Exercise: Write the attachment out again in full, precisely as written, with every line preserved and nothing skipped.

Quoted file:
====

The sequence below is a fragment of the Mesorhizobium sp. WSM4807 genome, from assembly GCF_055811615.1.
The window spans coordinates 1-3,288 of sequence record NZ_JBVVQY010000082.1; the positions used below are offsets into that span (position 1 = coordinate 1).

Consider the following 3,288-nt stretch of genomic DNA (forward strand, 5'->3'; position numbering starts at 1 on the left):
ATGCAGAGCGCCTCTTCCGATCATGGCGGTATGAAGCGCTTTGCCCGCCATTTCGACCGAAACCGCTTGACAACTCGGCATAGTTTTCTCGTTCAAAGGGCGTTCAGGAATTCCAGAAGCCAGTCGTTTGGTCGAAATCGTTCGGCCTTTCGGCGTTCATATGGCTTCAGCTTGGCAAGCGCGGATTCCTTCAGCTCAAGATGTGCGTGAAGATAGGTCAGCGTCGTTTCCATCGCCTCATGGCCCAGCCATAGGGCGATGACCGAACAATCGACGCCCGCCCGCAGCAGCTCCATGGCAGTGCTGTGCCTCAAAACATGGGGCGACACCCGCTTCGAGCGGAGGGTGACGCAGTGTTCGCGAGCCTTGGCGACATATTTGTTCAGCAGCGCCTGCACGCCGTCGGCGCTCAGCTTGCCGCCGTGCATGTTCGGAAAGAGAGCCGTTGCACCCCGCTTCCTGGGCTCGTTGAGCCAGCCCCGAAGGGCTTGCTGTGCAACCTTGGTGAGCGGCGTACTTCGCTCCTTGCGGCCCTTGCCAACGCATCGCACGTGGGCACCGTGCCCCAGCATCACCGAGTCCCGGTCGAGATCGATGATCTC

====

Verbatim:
The sequence below is a fragment of the Mesorhizobium sp. WSM4807 genome, from assembly GCF_055811615.1.
The window spans coordinates 1-3,288 of sequence record NZ_JBVVQY010000082.1; the positions used below are offsets into that span (position 1 = coordinate 1).

Consider the following 3,288-nt stretch of genomic DNA (forward strand, 5'->3'; position numbering starts at 1 on the left):
ATGCAGAGCGCCTCTTCCGATCATGGCGGTATGAAGCGCTTTGCCCGCCATTTCGACCGAAACCGCTTGACAACTCGGCATAGTTTTCTCGTTCAAAGGGCGTTCAGGAATTCCAGAAGCCAGTCGTTTGGTCGAAATCGTTCGGCCTTTCGGCGTTCATATGGCTTCAGCTTGGCAAGCGCGGATTCCTTCAGCTCAAGATGTGCGTGAAGATAGGTCAGCGTCGTTTCCATCGCCTCATGGCCCAGCCATAGGGCGATGACCGAACAATCGACGCCCGCCCGCAGCAGCTCCATGGCAGTGCTGTGCCTCAAAACATGGGGCGACACCCGCTTCGAGCGGAGGGTGACGCAGTGTTCGCGAGCCTTGGCGACATATTTGTTCAGCAGCGCCTGCACGCCGTCGGCGCTCAGCTTGCCGCCGTGCATGTTCGGAAAGAGAGCCGTTGCACCCCGCTTCCTGGGCTCGTTGAGCCAGCCCCGAAGGGCTTGCTGTGCAACCTTGGTGAGCGGCGTACTTCGCTCCTTGCGGCCCTTGCCAACGCATCGCACGTGGGCACCGTGCCCCAGCATCACCGAGTCCCGGTCGAGATCGATGATCTC